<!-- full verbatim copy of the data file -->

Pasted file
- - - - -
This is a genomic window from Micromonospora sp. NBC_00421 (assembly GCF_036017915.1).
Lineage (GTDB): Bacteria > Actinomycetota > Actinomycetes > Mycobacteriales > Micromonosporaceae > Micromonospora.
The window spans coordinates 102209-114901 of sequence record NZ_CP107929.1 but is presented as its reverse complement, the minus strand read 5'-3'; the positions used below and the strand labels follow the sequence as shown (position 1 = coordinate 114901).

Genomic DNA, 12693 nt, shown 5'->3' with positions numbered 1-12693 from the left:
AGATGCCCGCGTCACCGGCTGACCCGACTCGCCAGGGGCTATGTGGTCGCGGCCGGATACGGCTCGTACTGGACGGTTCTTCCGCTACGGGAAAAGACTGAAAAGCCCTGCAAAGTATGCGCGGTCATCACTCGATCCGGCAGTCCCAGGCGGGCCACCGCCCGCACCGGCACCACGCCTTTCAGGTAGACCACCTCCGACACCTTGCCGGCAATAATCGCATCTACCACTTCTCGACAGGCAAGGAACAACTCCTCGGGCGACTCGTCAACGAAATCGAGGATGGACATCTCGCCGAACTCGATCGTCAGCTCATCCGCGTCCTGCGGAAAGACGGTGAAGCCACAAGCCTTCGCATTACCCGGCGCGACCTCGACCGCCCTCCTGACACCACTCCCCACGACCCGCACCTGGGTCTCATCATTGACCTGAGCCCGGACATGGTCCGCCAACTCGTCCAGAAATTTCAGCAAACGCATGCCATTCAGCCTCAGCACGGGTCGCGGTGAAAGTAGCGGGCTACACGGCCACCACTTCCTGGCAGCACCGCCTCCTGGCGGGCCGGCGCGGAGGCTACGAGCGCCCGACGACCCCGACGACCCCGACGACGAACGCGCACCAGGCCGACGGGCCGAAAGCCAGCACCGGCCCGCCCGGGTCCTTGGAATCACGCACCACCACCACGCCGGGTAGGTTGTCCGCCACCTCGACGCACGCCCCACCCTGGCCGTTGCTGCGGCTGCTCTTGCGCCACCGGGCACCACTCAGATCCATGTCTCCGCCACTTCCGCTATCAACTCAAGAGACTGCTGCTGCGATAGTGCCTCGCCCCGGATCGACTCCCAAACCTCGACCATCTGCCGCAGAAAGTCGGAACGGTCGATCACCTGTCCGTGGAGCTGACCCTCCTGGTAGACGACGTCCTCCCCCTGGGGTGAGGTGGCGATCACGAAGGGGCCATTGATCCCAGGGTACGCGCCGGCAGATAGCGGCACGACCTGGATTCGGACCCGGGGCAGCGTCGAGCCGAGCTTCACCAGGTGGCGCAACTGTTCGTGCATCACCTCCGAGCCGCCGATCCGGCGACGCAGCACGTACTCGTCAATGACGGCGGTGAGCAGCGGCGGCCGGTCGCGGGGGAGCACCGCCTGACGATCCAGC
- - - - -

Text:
This is a genomic window from Micromonospora sp. NBC_00421 (assembly GCF_036017915.1).
Lineage (GTDB): Bacteria > Actinomycetota > Actinomycetes > Mycobacteriales > Micromonosporaceae > Micromonospora.
The window spans coordinates 102209-114901 of sequence record NZ_CP107929.1 but is presented as its reverse complement, the minus strand read 5'-3'; the positions used below and the strand labels follow the sequence as shown (position 1 = coordinate 114901).

Genomic DNA, 12693 nt, shown 5'->3' with positions numbered 1-12693 from the left:
AGATGCCCGCGTCACCGGCTGACCCGACTCGCCAGGGGCTATGTGGTCGCGGCCGGATACGGCTCGTACTGGACGGTTCTTCCGCTACGGGAAAAGACTGAAAAGCCCTGCAAAGTATGCGCGGTCATCACTCGATCCGGCAGTCCCAGGCGGGCCACCGCCCGCACCGGCACCACGCCTTTCAGGTAGACCACCTCCGACACCTTGCCGGCAATAATCGCATCTACCACTTCTCGACAGGCAAGGAACAACTCCTCGGGCGACTCGTCAACGAAATCGAGGATGGACATCTCGCCGAACTCGATCGTCAGCTCATCCGCGTCCTGCGGAAAGACGGTGAAGCCACAAGCCTTCGCATTACCCGGCGCGACCTCGACCGCCCTCCTGACACCACTCCCCACGACCCGCACCTGGGTCTCATCATTGACCTGAGCCCGGACATGGTCCGCCAACTCGTCCAGAAATTTCAGCAAACGCATGCCATTCAGCCTCAGCACGGGTCGCGGTGAAAGTAGCGGGCTACACGGCCACCACTTCCTGGCAGCACCGCCTCCTGGCGGGCCGGCGCGGAGGCTACGAGCGCCCGACGACCCCGACGACCCCGACGACGAACGCGCACCAGGCCGACGGGCCGAAAGCCAGCACCGGCCCGCCCGGGTCCTTGGAATCACGCACCACCACCACGCCGGGTAGGTTGTCCGCCACCTCGACGCACGCCCCACCCTGGCCGTTGCTGCGGCTGCTCTTGCGCCACCGGGCACCACTCAGATCCATGTCTCCGCCACTTCCGCTATCAACTCAAGAGACTGCTGCTGCGATAGTGCCTCGCCCCGGATCGACTCCCAAACCTCGACCATCTGCCGCAGAAAGTCGGAACGGTCGATCACCTGTCCGTGGAGCTGACCCTCCTGGTAGACGACGTCCTCCCCCTGGGGTGAGGTGGCGATCACGAAGGGGCCATTGATCCCAGGGTACGCGCCGGCAGATAGCGGCACGACCTGGATTCGGACCCGGGGCAGCGTCGAGCCGAGCTTCACCAGGTGGCGCAACTGTTCGTGCATCACCTCCGAGCCGCCGATCCGGCGACGCAGCACGTACTCGTCAATGACGGCGGTGAGCAGCGGCGGCCGGTCGCGGGGGAGCACCGCCTGACGATCCAGC